The diagram above shows us how jobs requiring 1 CPU and 4 GB of RAM would be packed onto the default c4.2xlarge instance, versus the instance we chose considering the resource requirements of our analysis. Not taking the time to choose a suitable instance leaves us with 5 idle CPUs and 3 GB of RAM unused – but paid for.The m4.2xlarge would allow for our 23 jobs to be processed in only three batches, taking about two hours and a half in total (45 min x 3 batches = 135 min).
Using the c4.2xlarge instance reduces the instance time required to perform the analysis, and the cost also drops by 45%, to $1.3. The cost of your analysis will likely be reduced overall, but the difference in cost will depend on the hourly rate charged for the chosen instance. Again, we could set the batches to be run in parallel so as to keep the execution time down to 45 minutes.
The table below summaries the execution time and cost of our tool, requiring 1 CPU and 4 GB of RAM, on the compute instances c4.2xlarge (default) and m4.2xlarge (chosen):
|Instance||CPU||RAM [GB]||Cost/hour||Jobs fitted||Batches||Instance time||Total cost|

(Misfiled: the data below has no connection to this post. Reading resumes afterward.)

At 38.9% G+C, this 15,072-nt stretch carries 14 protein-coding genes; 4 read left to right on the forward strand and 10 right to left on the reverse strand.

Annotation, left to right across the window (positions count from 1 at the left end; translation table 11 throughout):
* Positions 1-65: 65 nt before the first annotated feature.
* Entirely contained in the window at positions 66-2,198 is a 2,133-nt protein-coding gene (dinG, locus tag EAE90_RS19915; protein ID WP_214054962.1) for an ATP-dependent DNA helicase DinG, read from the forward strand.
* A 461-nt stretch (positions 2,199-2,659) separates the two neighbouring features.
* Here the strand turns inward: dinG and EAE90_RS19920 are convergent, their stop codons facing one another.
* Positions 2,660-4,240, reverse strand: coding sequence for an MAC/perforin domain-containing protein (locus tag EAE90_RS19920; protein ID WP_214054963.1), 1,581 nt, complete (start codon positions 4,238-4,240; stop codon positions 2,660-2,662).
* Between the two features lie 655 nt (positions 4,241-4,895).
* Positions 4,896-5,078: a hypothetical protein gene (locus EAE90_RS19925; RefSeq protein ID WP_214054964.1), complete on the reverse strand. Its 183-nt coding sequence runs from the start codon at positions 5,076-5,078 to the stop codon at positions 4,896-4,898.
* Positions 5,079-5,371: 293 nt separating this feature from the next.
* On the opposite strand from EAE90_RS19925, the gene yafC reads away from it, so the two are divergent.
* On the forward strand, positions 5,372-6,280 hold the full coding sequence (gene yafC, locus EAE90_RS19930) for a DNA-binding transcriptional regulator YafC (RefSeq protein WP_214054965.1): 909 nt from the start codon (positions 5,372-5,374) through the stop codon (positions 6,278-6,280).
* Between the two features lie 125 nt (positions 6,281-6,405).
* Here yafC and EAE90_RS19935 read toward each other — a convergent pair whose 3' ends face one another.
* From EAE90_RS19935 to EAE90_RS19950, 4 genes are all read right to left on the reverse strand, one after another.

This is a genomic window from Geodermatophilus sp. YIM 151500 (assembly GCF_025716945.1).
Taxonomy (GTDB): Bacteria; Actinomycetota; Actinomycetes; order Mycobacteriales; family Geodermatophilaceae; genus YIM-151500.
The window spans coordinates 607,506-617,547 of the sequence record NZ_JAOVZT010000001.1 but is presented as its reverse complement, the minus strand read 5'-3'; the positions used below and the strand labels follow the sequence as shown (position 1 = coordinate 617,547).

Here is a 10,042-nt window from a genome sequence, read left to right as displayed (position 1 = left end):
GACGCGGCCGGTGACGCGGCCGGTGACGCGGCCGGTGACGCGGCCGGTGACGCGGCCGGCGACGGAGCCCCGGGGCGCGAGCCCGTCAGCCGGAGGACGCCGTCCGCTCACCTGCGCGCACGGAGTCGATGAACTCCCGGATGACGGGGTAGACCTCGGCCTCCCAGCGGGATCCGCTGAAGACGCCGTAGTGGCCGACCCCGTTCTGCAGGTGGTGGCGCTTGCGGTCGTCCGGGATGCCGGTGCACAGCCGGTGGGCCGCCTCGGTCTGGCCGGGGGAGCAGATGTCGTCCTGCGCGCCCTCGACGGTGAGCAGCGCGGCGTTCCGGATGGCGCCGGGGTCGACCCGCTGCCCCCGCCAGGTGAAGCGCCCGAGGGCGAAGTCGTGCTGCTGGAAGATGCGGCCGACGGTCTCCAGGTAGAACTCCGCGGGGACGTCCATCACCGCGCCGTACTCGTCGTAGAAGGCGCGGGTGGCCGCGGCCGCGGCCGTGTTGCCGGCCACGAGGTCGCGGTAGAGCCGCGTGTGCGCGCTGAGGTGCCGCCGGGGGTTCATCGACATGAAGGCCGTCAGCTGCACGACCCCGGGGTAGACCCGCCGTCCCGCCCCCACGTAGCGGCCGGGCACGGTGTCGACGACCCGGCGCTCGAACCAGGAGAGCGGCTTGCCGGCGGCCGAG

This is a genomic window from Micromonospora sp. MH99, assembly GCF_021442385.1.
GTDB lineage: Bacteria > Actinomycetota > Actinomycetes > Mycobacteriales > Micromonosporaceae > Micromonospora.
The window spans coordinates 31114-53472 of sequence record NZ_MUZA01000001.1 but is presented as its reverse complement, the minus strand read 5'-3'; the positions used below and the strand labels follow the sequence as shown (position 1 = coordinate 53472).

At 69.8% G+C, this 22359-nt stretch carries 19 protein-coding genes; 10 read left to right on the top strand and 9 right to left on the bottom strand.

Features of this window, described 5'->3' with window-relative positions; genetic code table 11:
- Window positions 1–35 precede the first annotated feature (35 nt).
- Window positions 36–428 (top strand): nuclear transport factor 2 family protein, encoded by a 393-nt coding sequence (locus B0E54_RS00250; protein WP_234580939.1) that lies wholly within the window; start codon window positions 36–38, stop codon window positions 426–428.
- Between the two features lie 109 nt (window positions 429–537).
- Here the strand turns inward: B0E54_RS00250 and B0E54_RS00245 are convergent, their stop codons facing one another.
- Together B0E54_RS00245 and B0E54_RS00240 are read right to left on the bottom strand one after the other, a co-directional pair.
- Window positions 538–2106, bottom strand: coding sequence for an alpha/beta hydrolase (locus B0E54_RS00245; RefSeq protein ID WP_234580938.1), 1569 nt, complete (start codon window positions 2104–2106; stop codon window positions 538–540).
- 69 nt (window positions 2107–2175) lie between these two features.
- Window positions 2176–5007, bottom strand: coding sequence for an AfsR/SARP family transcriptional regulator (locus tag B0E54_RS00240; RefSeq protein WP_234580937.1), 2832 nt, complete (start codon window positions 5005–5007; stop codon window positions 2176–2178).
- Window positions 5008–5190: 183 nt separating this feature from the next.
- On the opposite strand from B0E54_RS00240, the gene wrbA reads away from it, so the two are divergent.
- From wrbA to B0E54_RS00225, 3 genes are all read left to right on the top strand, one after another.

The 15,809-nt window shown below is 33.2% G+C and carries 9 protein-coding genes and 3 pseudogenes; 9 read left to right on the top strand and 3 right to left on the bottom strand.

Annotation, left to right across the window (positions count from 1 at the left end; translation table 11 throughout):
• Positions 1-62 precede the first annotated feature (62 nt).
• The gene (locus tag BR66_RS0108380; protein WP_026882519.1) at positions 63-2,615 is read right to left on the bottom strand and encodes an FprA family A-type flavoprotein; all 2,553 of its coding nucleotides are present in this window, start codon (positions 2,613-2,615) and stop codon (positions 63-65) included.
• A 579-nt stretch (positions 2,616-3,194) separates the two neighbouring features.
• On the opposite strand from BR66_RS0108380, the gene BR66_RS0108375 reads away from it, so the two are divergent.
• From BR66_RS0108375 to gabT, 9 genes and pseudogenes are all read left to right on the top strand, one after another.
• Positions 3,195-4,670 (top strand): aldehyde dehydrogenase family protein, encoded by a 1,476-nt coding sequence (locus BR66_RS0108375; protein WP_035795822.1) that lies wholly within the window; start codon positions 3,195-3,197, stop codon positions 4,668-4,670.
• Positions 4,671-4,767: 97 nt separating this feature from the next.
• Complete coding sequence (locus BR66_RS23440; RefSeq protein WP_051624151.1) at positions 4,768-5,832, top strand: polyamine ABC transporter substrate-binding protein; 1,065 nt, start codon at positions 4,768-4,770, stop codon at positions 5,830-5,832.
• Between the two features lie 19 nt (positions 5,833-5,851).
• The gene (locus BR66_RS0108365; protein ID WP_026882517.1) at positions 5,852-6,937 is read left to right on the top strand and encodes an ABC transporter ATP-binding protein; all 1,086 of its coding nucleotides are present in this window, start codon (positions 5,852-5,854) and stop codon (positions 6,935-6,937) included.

|c4.2xlarge||8||15||$0.398||3||8||6 hours (8 x 45 min)||$3.184|
|m4.2xlarge||8||32||$0.431||8||3||3 hours (3 x 45 min)||$1.293|
If your workflow has tools that take lists of files as inputs, try using scatter. This will enable parallelization of tool executions for the elements in your list. If the length of the list is likely to vary significantly, make sure you do a rough resource requirement calculation to check that the available compute resources are still suitable. Another thing to bear in mind is the size of intermediate files, which will take up storage space on your instance while the tool is running.
When bringing your own tools to the Platform, take the time to specify a suitable compute instance for your tool to run on. While the default instance will likely accommodate your analysis, it is not a one-size-fits-all, and you might find that a different instance will reduce the cost of your analysis.